Monetary Policy Committee (MPC) Meeting August 2021: 7th time in a row! RBI keeps policy rate unchanged - CHECK HIGHLIGHTS and what Governor Shaktikanta Das said
The Reserve Bank of India (RBI) on Friday decided to keep benchmark interest rate unchanged at 4 per cent but maintained an accommodative stance as the economy is yet to recover from the impact of second COVID wave.
This is the seventh time in a row that the Monetary Policy Committee (MPC) headed by RBI Governor Shaktikanta Das has maintained status quo. RBI had last revised its policy rate on May 22, 2020, in an off-policy cycle to perk up demand by cutting interest rate to a historic low.
MPC decided to maintain status quo, that is keeping benchmark repurchase (repo) rate at 4 per cent, Das said while announcing the bi-monthly monetary policy review.
Consequently, the reverse repo rate will also continue to earn 3.35 per cent for banks for their deposits kept with RBI.
Das said MPC voted unanimously for keeping interest rate unchanged and decided to continue with its accommodative stance as long as necessary to support growth and keep inflation within the target.
MPC has been given the mandate to maintain annual inflation at 4 per cent until March 31, 2026, with an upper tolerance of 6 per cent and a lower tolerance of 2 per cent.
Observing that economy is slowly recovery from brief hiatus, the Governor said, some of the high frequency indicators reflect recovery.
CHECK HIGHLIGHTS and what Governor Shaktikanta Das said
- Reserve Bank of India keeps repo rate unchanged at 4%, maintains an accommodative stance
- RBI keeps reverse repo rate at 3.35%: RBI Governor Shaktikanta Das
- RBI keeps interest rates unchanged at 4 pc; to continue with accommodative stance as long as necessary: Governor Shaktikanta Das
- Action aimed at prioritising growth and addressing distress in economy: RBI Governor Shaktikanta Das
- Economy recovering from setback of 2nd wave of COVID-19; economic activity to pick up on vaccination: RBI Governor Shaktikanta Das
- More needs to be done to restore supply-demand balance in economy; inflationary pressure transitory: RBI Governor Shaktikanta Das
- Eco activity normalising with ebbing of 2nd wave; consumption, investment, external demand on path of regaining traction: RBI Governor
- RBI retains GDP growth target at 9.5% in FY22: RBI Governor Shaktikanta Das
- CPI inflation seen at 5.7% in 2020-21, to fall to 5.1% in April-June 2022: RBI Governor Shaktikanta Das
- We are in midst of extraordinary situation arising out of pandemic, require policy support from all sides to nurture recovery: RBI
- The RBI's rate-setting panel MPC began its three-day deliberations on Wednesday to finalise the bi-monthly monetary policy amid expectations that it may opt for status quo on interest rate on account of inflationary concerns.
-The RBI had kept key interest rates unchanged at the last MPC meeting held in April.
- The key lending rate, the repo rate, was kept at 4 per cent and the reverse repo rate or the central bank's borrowing rate at 3.35 per cent.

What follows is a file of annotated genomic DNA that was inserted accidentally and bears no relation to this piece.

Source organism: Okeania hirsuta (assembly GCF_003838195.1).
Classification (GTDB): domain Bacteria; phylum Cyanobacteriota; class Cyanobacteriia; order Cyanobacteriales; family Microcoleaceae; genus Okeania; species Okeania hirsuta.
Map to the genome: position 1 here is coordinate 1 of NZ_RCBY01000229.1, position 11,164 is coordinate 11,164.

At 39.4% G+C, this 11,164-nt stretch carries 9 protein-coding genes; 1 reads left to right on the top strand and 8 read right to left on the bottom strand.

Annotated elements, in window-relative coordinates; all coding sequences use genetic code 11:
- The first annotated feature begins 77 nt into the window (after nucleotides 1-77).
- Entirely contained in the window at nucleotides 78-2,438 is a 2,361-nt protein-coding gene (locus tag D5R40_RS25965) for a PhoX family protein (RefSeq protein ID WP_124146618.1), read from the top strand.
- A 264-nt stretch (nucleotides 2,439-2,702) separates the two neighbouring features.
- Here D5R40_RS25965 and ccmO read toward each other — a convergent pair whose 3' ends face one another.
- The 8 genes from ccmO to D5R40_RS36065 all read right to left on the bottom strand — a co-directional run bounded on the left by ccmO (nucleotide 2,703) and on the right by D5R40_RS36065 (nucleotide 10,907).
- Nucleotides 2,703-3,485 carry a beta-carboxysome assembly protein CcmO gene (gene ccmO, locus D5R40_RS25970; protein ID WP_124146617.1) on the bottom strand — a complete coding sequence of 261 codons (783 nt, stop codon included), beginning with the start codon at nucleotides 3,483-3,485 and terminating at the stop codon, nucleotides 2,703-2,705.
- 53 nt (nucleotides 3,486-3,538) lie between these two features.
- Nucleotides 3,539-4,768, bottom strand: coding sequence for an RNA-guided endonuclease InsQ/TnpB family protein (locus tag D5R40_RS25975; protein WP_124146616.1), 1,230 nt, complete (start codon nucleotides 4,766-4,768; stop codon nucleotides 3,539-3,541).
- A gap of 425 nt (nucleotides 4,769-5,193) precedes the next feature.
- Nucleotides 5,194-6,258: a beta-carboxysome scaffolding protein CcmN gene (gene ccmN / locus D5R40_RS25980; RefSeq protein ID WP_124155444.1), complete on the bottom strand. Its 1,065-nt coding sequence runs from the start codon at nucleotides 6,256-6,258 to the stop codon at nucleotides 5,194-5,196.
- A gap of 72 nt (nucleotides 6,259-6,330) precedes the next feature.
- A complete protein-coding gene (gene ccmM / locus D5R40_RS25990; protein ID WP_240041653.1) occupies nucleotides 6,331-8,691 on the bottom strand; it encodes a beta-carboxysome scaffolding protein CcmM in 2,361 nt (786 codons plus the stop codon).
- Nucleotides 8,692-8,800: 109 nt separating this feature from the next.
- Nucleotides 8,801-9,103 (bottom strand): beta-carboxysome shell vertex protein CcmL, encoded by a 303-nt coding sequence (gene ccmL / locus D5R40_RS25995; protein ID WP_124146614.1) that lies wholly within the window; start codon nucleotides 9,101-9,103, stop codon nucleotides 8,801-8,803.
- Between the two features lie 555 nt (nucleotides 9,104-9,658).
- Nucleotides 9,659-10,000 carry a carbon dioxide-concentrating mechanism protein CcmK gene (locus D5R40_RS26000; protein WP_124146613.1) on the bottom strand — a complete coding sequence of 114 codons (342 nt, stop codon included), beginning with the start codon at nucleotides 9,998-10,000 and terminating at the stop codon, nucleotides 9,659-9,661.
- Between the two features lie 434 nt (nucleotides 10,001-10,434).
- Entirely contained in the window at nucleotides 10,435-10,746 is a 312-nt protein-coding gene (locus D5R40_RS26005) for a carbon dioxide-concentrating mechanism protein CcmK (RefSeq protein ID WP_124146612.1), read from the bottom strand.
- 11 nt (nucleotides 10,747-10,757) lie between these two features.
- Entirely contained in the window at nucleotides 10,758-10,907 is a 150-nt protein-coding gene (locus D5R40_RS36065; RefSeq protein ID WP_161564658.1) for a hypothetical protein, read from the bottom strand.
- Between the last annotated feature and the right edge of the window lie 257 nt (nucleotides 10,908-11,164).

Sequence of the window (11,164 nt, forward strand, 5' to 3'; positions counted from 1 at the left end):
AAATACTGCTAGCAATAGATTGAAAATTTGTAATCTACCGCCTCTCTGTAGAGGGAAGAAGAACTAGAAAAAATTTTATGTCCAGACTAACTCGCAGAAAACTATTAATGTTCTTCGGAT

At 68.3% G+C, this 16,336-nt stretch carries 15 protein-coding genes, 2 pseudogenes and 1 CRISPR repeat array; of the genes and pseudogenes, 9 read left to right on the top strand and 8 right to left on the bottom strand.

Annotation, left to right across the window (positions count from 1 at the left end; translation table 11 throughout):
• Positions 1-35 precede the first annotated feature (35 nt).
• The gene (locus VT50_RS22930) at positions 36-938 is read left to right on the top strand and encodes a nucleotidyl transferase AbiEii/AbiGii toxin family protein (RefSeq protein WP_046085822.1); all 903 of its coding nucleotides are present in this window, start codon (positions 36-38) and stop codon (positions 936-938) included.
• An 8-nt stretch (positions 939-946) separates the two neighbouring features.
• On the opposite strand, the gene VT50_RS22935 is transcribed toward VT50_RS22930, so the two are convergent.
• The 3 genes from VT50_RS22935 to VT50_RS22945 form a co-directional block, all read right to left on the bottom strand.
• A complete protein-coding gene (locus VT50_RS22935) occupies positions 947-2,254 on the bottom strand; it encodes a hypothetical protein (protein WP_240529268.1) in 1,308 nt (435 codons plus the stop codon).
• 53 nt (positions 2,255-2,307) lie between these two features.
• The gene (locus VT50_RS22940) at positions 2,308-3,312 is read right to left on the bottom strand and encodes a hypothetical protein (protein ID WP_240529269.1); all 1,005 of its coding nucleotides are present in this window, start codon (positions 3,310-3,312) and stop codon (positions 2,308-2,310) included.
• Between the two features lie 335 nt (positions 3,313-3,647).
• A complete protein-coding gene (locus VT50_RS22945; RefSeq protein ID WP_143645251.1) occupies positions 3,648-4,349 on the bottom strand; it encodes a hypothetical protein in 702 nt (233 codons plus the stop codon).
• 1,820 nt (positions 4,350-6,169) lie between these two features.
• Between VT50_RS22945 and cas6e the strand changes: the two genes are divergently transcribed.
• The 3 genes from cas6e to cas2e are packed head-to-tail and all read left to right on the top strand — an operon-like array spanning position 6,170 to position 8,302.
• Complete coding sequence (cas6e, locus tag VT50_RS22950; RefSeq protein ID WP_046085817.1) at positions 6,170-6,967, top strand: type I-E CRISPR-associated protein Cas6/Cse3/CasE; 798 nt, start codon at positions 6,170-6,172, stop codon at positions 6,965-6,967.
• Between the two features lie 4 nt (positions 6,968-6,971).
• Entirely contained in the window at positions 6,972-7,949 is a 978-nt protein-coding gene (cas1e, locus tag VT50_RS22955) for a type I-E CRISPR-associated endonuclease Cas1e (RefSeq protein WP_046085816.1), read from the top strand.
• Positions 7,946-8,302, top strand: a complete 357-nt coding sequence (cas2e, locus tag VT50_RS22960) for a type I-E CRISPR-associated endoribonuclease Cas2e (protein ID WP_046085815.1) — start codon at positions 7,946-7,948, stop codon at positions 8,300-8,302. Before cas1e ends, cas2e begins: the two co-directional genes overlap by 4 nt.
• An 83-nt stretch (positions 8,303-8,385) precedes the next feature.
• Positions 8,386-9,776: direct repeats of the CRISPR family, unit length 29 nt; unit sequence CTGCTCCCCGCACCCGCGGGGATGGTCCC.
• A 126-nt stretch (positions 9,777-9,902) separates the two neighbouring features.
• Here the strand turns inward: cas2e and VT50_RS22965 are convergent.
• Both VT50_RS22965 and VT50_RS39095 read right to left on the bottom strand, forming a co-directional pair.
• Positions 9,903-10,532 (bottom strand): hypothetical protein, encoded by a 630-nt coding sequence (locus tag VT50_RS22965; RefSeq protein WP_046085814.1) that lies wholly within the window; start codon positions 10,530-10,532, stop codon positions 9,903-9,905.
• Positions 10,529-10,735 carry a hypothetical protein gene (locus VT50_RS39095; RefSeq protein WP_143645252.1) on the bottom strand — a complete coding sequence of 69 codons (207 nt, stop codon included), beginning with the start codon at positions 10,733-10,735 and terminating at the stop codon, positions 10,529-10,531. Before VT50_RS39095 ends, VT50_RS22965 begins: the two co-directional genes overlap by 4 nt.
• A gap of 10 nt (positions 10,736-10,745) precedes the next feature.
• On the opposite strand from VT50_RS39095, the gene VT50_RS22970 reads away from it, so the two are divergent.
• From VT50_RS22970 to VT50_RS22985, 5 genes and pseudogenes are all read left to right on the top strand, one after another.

WATCH: Address by Shaktikanta Das, Governor, Reserve Bank of India
Headed by the RBI Governor, the six-member MPC also includes three external members.
Experts are of the view that the RBI may prefer to wait and watch for some more time before taking any major action on the monetary policy front as the central bank's focus is on managing inflation as well supporting economic growth.
The central bank had left the benchmark interest rate unchanged at 4 per cent at the June policy meet. It was for the sixth time in a row that the MPC maintained status quo on interest rate.
Moreover, the MPC has continued with the accommodative policy stance after changing it from neutral in June 2019.
The Reserve Bank, which mainly factors in the retail inflation while arriving at its monetary policy, has been mandated by the government to keep the Consumer Price Index (CPI) based inflation at 4 per cent with a margin of 2 per cent on either side.
Inflation ruled above the tolerance band during June-November 2020 and has again moved above the upper tolerance threshold in May and June 2021.
The sense is that inflation will persist at these elevated levels for some months before easing in the third quarter of 2021-22 when the kharif harvest arrives in markets, a recent RBI article had said.
The RBI annual report released last week has already made it clear that "the conduct of monetary policy in 2021-22, would be guided by evolving macroeconomic conditions, with a bias to remain supportive of growth till it gains traction on a durable basis while ensuring inflation remains within the target."
The Reserve Bank, the report added, would ensure that system-level liquidity remains comfortable during 2021-22 in alignment with the stance of monetary policy, and monetary transmission continues unimpeded while maintaining financial stability.
In the assessment of the RBI, the evolving CPI inflation trajectory is likely to be subjected to both upside and downside pressures. The food inflation path will critically depend on the temporal and spatial progress of the south-west monsoon in 2021.
The government has retained the inflation target at 4 per cent with the lower and the upper tolerance band of 2 per cent and 6 per cent, respectively, for the next five years (April 2021 - March 2026).
Retail inflation, based on Consumer Price Index (CPI), slipped to a three-month low of 4.29 per cent in April mainly on account of easing of prices of kitchen items like vegetables and cereals. The RBI mainly factors in the CPI while arriving at its monetary policy.
As per the RBI annual report, supply-demand imbalances may continue to exert pressure on food items like pulses and edible oils, prices of cereals may soften with bumper foodgrains production in 2020-21.
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